Peak(s):  Mt. Lincoln  -  14,286 feet
Date Posted:  08/16/2010
Date Climbed:   08/14/2010
Author:  northcountry
 Lincoln--Quartzville (Putnam Gulch)  

A tip about climbing the Putnam Gulch route up Lincoln.

I tried it on Saturday, the 14th, and ran into a problem on that route. It started out fine. I had the maps and the description and printed out several of the pics of the route from this website. I left the jeep road and the route was clear across the stream in the Gulch below the black rock cliffs and up into the trench that heads NW. I found a trail up the right side of the trench paralleling its way maybe 20 feet above the bottom all the way up. The trench is very tempting as it's nice and stable, grassy, with little or no loose scree and the trail is easy going, albeit rather faint in spots. I followed up maybe half a mile and several hundred vertical feet from the stream crossing in Putnam Gulch till I saw a couple of 4"X4" posts near the top of the trench next to a squarish white rock, one smack in the middle of the bottom of the trench and another a little way up the slope to the south. So I thought I was on the right track. I crossed the trench there heading south and west up the north slope of the east shoulder.

It's still a very easy slope"no trail, but you can climb almost anywhere up that slope and you can see the 4WD roads above. I climbed up to the road and discovered that I wasn't sure if I was on the right one. I was going to just turn right, but the road started going down and back north toward the head of Lincoln Amphitheater and the top of the trench I'd just come up. Bill's trail guide states that if you're on the main 4WD trail, to keep left, as several mining roads take off to the right.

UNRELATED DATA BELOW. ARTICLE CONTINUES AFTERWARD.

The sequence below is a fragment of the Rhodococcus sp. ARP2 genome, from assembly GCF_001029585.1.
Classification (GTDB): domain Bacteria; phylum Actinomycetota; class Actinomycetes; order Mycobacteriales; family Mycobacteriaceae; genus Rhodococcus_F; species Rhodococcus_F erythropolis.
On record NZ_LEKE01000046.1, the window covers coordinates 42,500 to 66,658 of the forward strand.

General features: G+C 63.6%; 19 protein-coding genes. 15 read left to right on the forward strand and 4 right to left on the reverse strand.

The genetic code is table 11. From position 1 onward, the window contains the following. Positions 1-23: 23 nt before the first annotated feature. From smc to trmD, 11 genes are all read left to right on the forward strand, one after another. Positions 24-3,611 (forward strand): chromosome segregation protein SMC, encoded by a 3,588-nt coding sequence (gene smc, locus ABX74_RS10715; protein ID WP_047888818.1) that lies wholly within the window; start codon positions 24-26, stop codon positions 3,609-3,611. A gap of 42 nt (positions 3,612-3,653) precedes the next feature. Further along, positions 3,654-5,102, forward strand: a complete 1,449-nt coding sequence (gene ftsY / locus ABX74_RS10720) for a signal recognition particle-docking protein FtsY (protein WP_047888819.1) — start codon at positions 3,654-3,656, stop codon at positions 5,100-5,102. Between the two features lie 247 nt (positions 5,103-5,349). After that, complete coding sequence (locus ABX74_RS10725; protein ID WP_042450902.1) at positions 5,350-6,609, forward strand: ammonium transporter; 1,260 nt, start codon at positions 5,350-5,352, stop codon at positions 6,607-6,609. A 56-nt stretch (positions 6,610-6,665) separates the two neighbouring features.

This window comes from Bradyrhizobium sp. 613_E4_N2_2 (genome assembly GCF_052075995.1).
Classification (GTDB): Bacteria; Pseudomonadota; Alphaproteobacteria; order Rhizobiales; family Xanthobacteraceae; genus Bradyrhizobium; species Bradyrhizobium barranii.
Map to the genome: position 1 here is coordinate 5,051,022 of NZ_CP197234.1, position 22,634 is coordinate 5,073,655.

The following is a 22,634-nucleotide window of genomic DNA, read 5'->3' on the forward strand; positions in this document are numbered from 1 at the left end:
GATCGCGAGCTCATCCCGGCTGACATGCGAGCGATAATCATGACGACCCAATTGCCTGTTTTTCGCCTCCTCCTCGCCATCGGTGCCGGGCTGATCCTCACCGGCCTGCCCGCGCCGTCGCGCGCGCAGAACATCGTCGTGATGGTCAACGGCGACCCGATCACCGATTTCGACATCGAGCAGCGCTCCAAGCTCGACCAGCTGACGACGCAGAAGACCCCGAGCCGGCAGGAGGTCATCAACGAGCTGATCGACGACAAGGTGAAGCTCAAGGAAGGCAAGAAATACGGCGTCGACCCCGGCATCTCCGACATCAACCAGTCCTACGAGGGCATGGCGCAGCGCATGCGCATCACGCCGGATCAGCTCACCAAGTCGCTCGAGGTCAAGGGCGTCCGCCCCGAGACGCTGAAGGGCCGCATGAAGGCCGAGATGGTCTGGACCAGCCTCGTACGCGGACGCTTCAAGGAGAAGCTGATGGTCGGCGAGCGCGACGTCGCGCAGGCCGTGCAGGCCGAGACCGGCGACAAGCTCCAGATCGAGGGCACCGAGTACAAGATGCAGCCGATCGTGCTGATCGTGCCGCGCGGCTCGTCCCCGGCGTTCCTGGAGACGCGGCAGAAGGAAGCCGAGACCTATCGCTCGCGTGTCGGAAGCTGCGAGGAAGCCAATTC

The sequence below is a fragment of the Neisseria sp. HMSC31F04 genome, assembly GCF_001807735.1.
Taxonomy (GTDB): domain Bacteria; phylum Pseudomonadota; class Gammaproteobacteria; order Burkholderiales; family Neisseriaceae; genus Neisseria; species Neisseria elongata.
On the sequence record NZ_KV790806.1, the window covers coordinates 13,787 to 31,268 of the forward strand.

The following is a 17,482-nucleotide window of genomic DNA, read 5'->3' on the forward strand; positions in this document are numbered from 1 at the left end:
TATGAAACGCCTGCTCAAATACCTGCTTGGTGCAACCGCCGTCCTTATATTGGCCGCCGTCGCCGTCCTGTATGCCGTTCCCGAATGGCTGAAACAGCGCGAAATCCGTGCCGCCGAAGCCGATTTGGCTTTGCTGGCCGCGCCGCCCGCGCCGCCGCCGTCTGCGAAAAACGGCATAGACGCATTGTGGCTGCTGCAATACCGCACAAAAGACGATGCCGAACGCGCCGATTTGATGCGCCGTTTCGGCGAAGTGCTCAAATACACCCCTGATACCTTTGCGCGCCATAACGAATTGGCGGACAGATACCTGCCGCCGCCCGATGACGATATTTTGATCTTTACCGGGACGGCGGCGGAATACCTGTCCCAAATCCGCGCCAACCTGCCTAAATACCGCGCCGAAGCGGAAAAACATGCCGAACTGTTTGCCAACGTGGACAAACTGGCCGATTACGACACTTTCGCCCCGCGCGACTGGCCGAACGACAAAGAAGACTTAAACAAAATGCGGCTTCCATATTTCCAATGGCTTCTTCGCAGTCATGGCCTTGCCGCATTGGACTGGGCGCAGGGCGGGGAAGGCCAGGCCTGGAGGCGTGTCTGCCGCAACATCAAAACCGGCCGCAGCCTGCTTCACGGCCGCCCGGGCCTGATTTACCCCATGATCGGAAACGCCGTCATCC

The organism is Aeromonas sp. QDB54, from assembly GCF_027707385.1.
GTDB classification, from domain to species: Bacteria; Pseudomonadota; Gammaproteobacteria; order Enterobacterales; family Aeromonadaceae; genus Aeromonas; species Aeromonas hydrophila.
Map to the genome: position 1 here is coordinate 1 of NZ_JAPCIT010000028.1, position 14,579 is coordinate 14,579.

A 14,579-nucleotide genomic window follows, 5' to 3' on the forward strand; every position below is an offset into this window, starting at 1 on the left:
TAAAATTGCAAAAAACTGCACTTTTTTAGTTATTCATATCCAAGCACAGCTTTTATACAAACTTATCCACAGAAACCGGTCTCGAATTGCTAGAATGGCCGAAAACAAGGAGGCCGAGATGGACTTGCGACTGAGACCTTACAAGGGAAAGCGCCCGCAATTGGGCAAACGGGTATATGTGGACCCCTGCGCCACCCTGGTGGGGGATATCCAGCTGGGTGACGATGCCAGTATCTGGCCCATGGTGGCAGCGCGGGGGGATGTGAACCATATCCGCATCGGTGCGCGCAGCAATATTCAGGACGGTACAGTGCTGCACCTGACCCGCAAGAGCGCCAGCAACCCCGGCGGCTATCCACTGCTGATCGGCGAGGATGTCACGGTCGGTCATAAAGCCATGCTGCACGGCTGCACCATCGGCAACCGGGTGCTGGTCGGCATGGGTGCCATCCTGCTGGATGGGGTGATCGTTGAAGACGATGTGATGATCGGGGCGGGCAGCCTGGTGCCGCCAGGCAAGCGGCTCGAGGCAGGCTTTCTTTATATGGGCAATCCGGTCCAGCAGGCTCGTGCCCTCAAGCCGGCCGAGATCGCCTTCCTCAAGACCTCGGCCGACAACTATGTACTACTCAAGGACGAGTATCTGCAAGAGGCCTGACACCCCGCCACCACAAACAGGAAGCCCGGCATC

Well, I think I may have found every damn one of those roads. They were there, but they were overgrown and they would crap out unexpectedly (one stopped just short of the top of the black rock cliffs that you can see from the stream in Putnam Gulch). I had my 8-year-old daughter with me, who loves climbing and has done four 14ers in the last month with me, including Democrat and Cameron from Kite Lake the week before. But when I got turned around several times, trying to figure out which road led back to the main 4WD road, where I could turn right and continue the climb, she finally said, "Pops, you don't know where you're going, do you?" I had to admit she was right and as we were both getting tired with the false alleys we'd take and then have to backtrack, I realized we weren't getting any closer to the top, so we finally got disillusioned and turned around. On the map, it looks like we were about 13,400 when we did.

The problem (I think) is that I stayed in the trench far too long. I think that's the one that has the pics for skiing down on the website. I believe my error was staying in the trench at all. As easy and stable as the route is, there's no trail, so you're never sure if you're going the right way. That's why I stayed in the Trench"it was the only trail, so I thought that was the one I was supposed to be on. Even getting onto the 4WD trails turned out to be a false hope as we couldn't find out where the main road from Cameron Amphitheatre was (and wouldn't have known it if we did, as there weren't any signs on those roads, at least the ones we were on). As I looked at the pics on this website again, I see I should have left the trench immediately and crossed back to the south side and climbed out of the trench to follow the east shoulder from its beginning. Maybe I would have known the 4WD road when I saw it. I've got a fair amount of high-country hiking experience, including Alaska, where I lived for many years, but when you're not on a trail and aren't sure if you're going the right way, you can get pretty weirded out.

I may try the Quartzville route again this weekend, but I think I'd rather stick with the 4WD road up through Cameron Amphitheatre. It's longer, but it's a little more of a secure feeling than not being on a trail and thinking you're lost that high up.

The other problem is the pics don't look the same when you're there in summer. The pics are mostly winter shots and I didn't recognize the landmarks.

Ah, well. My fault. My biggest mistake was that I never picked up that there wasn't a trail. I should have been a lot more sure of my route from the maps and pics, especially when there was no trail to follow. Too easy to get lost, even when you can see the summit the whole way. Hope this helps someone else who tries this route. Joe

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